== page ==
Student assignment resurfaced as a district issue in 1997, when Charlotte parent Bill Capacchione sued the Charlotte-Mecklenburg school system, charging that his daughter was twice denied entrance to a magnet school because she was not black. The Swann attorneys announced in October 1997 that they would join the case to fight the Capacchione suit, saying that the school system had not fully desegregated and should not be released from court-ordered desegregation.
In March 1998, U.S. District Judge Robert Potter reactivated the Swann case and consolidated it with Capacchione’s suit. Two months later, six parents joined the case saying that race-based policies influence everything from how students are assigned to where schools are built. The parents argued that the district's schools were fully desegregated and continued use of race-based policies was unconstitutional. On the other side, several black parents joined the Swann team, seeking to keep the desegregation order in place.
On Sept. 9, 1999, Judge Robert Potter ruled that the school system must stop using race as a factor in student assignment plans. In October 1999, the school board voted to appeal Judge Potter’s ruling to the Fourth Circuit Court of Appeals, seeking a stay to delay the new student- assignment plan that would not use race as a factor in student assignment. Two members of the Swann team also filed an appeal and a stay request.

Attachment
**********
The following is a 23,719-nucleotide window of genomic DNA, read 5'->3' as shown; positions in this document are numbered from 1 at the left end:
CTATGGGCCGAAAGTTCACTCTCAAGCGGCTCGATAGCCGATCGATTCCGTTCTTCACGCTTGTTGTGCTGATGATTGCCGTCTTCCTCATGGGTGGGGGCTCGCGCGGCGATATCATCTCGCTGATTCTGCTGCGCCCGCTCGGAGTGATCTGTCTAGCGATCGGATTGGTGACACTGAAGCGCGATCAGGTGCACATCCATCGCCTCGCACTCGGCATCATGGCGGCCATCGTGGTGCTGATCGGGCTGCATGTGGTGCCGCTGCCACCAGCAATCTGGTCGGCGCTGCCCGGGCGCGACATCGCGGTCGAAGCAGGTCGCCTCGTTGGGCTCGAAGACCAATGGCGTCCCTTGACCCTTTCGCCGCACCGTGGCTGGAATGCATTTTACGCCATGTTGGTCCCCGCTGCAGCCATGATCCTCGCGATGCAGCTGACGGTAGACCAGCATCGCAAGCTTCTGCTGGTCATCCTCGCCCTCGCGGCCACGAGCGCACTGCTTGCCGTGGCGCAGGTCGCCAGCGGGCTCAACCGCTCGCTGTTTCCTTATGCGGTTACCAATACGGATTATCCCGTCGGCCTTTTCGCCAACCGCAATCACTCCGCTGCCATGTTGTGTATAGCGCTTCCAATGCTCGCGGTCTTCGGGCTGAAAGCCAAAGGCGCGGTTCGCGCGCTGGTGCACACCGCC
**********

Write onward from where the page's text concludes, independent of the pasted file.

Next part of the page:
In November 1999, Superintendent Eric Smith proposed a new student assignment plan that would send students to schools closer to home and provide families with choice. The assignment plan was developed on the framework of choice zones and offered K-12 stability to families. The Board of Education approved the plan after soliciting public feedback and the appeals court granted the Board request for a delay in the Swann/Capacchione ruling.
In January 2000, the Board of Education voted to delay the new student assignment plan until fall 2001 and to convene a citizens task force to make recommendations on the new student-assignment plan. In May, the Board agreed to use mediators to select a plan and one was adopted on June 1.
The new student assignment plan focused on the following areas:
On June 7, 2000, the Fourth Circuit Court heard the Charlotte-Mecklenburg Schools desegregation case. In a ruling issued Nov. 30, of that year, the court found that CMS was not unitary in some areas such as facilities, student assignment, student achievement and transportation and sent them back to the lower court for reconsideration. Areas such as faculty, staff, extracurricular activities and student discipline were considered unitary. The Board of Education voted Dec. 1 to set aside the new family choice plan in order to comply with the ruling.
The Board of Education continued to work on a desegregation plan based on the family-choice framework, ultimately approving a new student assignment plan in July 2001 that withstood legal challenges. The plan was put into place for the 2002-2003 school year.